August 24, 20120 Comments and 16 Reactions
If you’re like most artists, your live gigs are your bread and butter.
Unfortunately, many musicians get stuck in a rut, playing the same clubs over and over again to dwindling audiences. The local circuit may be a crucial part of your concert calendar, but it’s time to start thinking outside the box when it comes to your booking strategy.
Want to earn more money each and every time you unload the van? Here are some suggestions:
Not all corporate gigs have to resemble the air-base scene from Spinal Tap. Plenty of companies are looking to boost their “cred” within the community. They allow their younger employees to choose music for their events, functions, and parties. Musicians are usually treated well, fed well, and paid well at corporate gigs.
Who to contact: Most larger corporations will have designated event planners. You might have to do a bit of cold calling and internet research to find out who these people are and how they like to receive promotional material/press kits.
If you’re the type of band that has a large and diverse repertoire of songs, you might be overlooking a real cash cow—weddings. But even if you’re not into playing Sinatra tunes and the “Electric Slide,” there are thousands of folks every summer who are looking to throw the most unique wedding ever. Metal bands? Barbershop quartets? Avant-Garde feedback manipulators? I’ve seen them all at weddings. Your act could be next.
Who to contact: Check out a book by Anne Roos entitled The Musician’s Guide to Brides, a great resource to get you started. Ask friends and acquaintances who are getting married if they’d like you to play at their wedding. Once you’ve played a few weddings and figured out if it works for you (and the audience), you can attend local Bridal conventions, place ads with links in bridal magazines, and get the word out to anyone else in the industry (DJs, wedding planners, caterers, other bands, clergy, florists, banquet halls, etc.)
Similar to corporate events, these gigs generally don’t offer you the full glory of smoke machines and light shows, but they can pay well, and you’re generally treated like a professional. Intersperse these kinds of shows throughout a tour of higher-profile (but oftentimes lower-paying) club gigs. Whether you’re playing a lunchtime gig at the student union, a Saturday night frat party, or an evening in the campus bar, the $500-$3000 you can earn here will go a long way for your band morale on those long stretches from town to town.
Who to contact: It depends. If you’re routing a tour and you know a specific region in which a college gig would be ideal, you might want to get in touch with each school’s campus activities director (info should be on the school’s website). Speak with them about what kinds of opportunities are available and how they like to receive music and press kits. If you’re intending to do a more widespread campaign, you may benefit from attending conferences held by campus activities associations like NACA.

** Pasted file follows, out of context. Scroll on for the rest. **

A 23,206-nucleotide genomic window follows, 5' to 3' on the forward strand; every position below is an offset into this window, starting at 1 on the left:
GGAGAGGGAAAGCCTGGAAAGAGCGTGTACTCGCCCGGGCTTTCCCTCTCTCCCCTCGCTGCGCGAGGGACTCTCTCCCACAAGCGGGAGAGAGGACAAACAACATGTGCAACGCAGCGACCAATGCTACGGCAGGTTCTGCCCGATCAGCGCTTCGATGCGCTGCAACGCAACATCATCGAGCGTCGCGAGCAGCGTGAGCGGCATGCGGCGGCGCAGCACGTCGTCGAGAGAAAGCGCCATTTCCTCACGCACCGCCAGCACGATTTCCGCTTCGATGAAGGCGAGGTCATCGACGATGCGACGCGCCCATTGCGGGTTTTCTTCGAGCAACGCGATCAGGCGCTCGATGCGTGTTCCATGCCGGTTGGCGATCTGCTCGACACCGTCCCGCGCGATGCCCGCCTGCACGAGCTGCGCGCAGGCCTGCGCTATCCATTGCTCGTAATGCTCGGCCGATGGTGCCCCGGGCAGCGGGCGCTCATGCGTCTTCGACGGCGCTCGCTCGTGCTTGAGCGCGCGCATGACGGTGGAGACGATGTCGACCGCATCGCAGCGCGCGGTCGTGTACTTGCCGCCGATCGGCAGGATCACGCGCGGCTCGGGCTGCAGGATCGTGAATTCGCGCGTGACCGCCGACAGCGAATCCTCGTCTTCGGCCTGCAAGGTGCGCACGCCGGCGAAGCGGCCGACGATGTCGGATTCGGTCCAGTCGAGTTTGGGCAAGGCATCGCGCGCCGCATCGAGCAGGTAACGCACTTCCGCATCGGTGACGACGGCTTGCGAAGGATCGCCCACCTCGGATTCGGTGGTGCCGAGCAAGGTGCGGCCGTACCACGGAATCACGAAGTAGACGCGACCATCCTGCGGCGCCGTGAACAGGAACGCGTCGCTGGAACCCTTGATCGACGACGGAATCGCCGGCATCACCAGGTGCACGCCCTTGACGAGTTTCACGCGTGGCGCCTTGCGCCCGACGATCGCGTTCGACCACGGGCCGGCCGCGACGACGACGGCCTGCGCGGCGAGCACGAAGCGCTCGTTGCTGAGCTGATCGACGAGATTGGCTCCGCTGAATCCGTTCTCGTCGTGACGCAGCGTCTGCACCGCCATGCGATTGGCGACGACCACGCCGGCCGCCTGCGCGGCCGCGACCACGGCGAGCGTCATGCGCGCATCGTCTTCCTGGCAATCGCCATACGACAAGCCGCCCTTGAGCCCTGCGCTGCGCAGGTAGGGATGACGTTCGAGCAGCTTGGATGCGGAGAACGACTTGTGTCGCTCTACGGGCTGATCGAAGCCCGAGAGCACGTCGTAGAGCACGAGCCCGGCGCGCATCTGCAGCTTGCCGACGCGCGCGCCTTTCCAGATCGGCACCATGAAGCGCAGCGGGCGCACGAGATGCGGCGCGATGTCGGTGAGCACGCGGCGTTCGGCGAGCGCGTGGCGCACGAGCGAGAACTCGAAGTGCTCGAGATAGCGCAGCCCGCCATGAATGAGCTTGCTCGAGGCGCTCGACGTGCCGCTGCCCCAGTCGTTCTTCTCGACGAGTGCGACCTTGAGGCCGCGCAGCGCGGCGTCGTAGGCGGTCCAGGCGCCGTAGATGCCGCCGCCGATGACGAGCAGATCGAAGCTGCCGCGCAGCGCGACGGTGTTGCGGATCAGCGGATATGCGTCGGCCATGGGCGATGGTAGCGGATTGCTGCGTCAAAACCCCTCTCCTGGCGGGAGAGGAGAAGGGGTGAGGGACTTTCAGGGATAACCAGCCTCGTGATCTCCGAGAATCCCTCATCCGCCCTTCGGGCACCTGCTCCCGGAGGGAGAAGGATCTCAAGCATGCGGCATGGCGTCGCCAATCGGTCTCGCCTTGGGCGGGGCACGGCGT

Like most things, the music business thrives on interpersonal connections. It all comes down to who you know. Build strong relationships with the popular artists in your town. Without overselling or coming across as a social climber, demonstrate to the more popular artists how YOU can benefit THEM as an opening act. Once given the opportunity, prove it! Bring all your fans out to the show and perform like your life depends on. Soon, all the popular local bands will want you opening for them.
Where should I start? Simple is best. Go to a show! If you like the music, introduce yourself. Also, be on the lookout for industry mixers held by local record labels, music stores, distributors, publicists, recording studios, licensing agencies, etc. These are great opportunities to meet people without all the post-performance sweat and nerves.
Talk to the club bookers in town and ask them what they see other successful bands doing. What is working? What is NOT working? How are they consistently drawing a crowd? What kinds of bills seem to make the most money? Don’t pretend you have all the answers. There is a certain mature assuredness in asking questions. The booker might just take this as a sign that you’re serious about your music and give you a show.
ARTIST ADVICE: “Start by announcing that you’ll play house shows on your website and explain what is expected of the host. Take the guesswork out of the booking process and be approachable. Then, once you have a few shows under your belt, fans will see house show dates on your calendar, see pictures of the events on other fans social networking sites, and they will be more comfortable approaching you to book a show. Once we changed people’s perception of the kinds of shows we’d play, we started getting approached for more types of gigs.” - Cameron Mizell
ARTIST ADVICE: “Don’t believe all the crazy bridezilla hype that TV shows would like you to believe. Weddings are very lucrative, viable gigs, and you don’t have to spend your hard-earned money touring and trying to make a name for yourself. There are many musicians out there quietly making a living playing weddings.” - Anne Roos
Last updated by Melodic Revolution Records Aug 30, 2012.